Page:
Cold Comfort

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My plan was to buy some time for Stuart, who is doing some last-minute work on the first floor. I want to show you those rooms after a little more furniture goes in and a few more pictures are up. So I was going to write a little post about something I found when I was unpacking, this can of refried beans. I was delighted. Then I was amused that someone who moved to a new continent because she decided she didn’t want to live without the restraint, refinement and sheer quality of, say, Dammann teas or Descamps bedlinens, should be so happy to discover this gem of Mexican peasant cooking, hidden deep inside a “kitchen” box. And, well, my ethnic heritage is English, Irish and German. I could write a whole treatise on the influence of German polkas on Norteño music; that doesn’t make me Hispanic. So how is it that canned refried beans make my short list of comfort food?

I was wondering how to treat all this. Amusement, for sure, but then what? Irony? Some sort of “Family of Man” homily? Hard to say, so I put it all down and picked up the NY Times article on the disintegration of the Middle East. Yikes. Really, who cares about the beans? How are we going to deal with the people who are here now, just trying to get away from that mess? They don’t care where their food comes from. They are just hungry.

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These are not refugees. These are men working in Istanbul, loading a truck. I didn’t want to get into the whole artists’ rights thing, nor did I want to pirate an image, so I am showing you one of my own shots.

To be honest, visually there is not much difference, unless you go for one of those pictures of 50 people in a 10-person raft. People who have just arrived look middle-class. They and their clothes are still pretty clean, often pretty Western. Their kids carry teddy bears. In short, they could be us. The difference is that they are running for their lives and we are not.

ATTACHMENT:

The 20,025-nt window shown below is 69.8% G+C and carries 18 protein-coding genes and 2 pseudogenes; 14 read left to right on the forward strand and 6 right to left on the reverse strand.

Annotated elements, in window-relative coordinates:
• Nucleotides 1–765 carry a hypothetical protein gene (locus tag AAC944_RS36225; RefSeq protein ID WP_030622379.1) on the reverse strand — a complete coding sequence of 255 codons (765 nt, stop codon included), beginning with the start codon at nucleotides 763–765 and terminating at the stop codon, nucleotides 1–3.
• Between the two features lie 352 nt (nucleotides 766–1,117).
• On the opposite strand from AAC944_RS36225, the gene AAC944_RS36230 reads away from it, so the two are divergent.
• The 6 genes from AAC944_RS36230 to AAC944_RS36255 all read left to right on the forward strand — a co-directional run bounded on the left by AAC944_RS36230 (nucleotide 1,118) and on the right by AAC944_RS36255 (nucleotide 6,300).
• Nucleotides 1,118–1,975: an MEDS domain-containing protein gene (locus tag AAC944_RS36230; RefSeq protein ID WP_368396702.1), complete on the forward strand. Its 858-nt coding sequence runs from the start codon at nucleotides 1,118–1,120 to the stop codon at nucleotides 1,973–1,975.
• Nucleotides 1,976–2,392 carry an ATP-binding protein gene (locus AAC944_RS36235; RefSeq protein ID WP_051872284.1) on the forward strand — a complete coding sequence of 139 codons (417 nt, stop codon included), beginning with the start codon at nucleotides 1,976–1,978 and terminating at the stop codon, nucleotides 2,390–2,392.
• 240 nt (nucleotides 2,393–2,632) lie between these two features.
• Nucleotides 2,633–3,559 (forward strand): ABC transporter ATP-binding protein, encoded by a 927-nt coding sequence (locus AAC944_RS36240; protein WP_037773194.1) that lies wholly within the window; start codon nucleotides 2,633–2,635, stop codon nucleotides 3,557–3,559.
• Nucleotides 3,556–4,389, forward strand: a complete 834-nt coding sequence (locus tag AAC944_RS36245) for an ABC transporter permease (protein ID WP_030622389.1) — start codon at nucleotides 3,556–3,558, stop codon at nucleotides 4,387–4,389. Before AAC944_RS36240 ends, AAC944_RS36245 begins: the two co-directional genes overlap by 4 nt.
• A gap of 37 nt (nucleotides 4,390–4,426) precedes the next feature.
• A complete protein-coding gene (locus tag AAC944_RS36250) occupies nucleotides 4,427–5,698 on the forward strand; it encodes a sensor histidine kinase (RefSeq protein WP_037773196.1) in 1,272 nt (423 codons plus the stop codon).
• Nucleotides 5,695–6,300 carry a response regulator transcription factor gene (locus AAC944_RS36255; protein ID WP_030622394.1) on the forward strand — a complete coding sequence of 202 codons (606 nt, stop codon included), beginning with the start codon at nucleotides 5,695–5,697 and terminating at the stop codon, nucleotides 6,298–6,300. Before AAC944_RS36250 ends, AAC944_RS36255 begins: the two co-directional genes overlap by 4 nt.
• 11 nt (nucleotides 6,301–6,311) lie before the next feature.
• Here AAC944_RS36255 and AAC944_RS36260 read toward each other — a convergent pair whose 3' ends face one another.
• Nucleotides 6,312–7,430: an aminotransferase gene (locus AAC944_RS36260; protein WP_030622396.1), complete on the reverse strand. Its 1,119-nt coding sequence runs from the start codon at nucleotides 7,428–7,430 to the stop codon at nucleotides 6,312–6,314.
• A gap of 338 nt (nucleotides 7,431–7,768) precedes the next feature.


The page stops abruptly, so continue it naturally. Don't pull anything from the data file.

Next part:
So I thought about that a while. I have a small apartment attached to my house, fixed up just because it was there. Why not move someone in? A little Googling turned up French politicians urging citizens to take in refugee families. But, you know, they are politicians, going for that feelgood statement. Was there an announcement of a program? Any way at all that this might be made to happen? No there was not.

I started to wonder about the wisdom of stranding a Muslim family in the middle of the Vendee countryside, an area where the Republicains only narrowly beat out the Front National, where you see “Europe Blanche” spraypainted on public property — and not painted out. More Googling, which turned up a public statement that says sure we want to welcome them, but not for long. Vendée Solidaire, indeed.

I have no clue how this is going to play out. I searched further and found a couple of NGOs that might possibly be looking to house people. Of course there was a refugee music festival, doubtless featuring performers who have been in France for decades if not their whole lives. My hunch is that I am writing about a generous impulse that will go nowhere. We shall see. If there is any movement at all, I will let you know.